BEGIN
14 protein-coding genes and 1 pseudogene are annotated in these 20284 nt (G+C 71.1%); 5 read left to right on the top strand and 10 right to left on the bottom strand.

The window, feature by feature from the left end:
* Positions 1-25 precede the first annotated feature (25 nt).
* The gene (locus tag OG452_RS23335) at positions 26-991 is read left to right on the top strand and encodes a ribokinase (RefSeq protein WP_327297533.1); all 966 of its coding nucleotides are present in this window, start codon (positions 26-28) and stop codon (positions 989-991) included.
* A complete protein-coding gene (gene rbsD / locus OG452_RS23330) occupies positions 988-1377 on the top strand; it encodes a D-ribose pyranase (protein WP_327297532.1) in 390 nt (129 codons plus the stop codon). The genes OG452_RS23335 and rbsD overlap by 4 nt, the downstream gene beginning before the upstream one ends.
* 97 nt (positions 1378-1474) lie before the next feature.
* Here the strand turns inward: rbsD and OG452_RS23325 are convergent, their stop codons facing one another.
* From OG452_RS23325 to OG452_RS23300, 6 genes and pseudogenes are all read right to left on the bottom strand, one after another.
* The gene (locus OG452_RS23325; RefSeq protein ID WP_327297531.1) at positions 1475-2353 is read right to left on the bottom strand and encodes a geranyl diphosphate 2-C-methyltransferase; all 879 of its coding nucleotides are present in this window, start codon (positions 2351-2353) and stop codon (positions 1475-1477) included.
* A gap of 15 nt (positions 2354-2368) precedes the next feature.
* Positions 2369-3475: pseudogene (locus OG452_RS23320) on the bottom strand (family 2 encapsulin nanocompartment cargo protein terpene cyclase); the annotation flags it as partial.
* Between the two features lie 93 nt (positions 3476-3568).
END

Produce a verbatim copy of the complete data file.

14 protein-coding genes and 1 pseudogene are annotated in these 20284 nt (G+C 71.1%); 5 read left to right on the top strand and 10 right to left on the bottom strand.

The window, feature by feature from the left end:
* Positions 1-25 precede the first annotated feature (25 nt).
* The gene (locus tag OG452_RS23335) at positions 26-991 is read left to right on the top strand and encodes a ribokinase (RefSeq protein WP_327297533.1); all 966 of its coding nucleotides are present in this window, start codon (positions 26-28) and stop codon (positions 989-991) included.
* A complete protein-coding gene (gene rbsD / locus OG452_RS23330) occupies positions 988-1377 on the top strand; it encodes a D-ribose pyranase (protein WP_327297532.1) in 390 nt (129 codons plus the stop codon). The genes OG452_RS23335 and rbsD overlap by 4 nt, the downstream gene beginning before the upstream one ends.
* 97 nt (positions 1378-1474) lie before the next feature.
* Here the strand turns inward: rbsD and OG452_RS23325 are convergent, their stop codons facing one another.
* From OG452_RS23325 to OG452_RS23300, 6 genes and pseudogenes are all read right to left on the bottom strand, one after another.
* The gene (locus OG452_RS23325; RefSeq protein ID WP_327297531.1) at positions 1475-2353 is read right to left on the bottom strand and encodes a geranyl diphosphate 2-C-methyltransferase; all 879 of its coding nucleotides are present in this window, start codon (positions 2351-2353) and stop codon (positions 1475-1477) included.
* A gap of 15 nt (positions 2354-2368) precedes the next feature.
* Positions 2369-3475: pseudogene (locus OG452_RS23320) on the bottom strand (family 2 encapsulin nanocompartment cargo protein terpene cyclase); the annotation flags it as partial.
* Between the two features lie 93 nt (positions 3476-3568).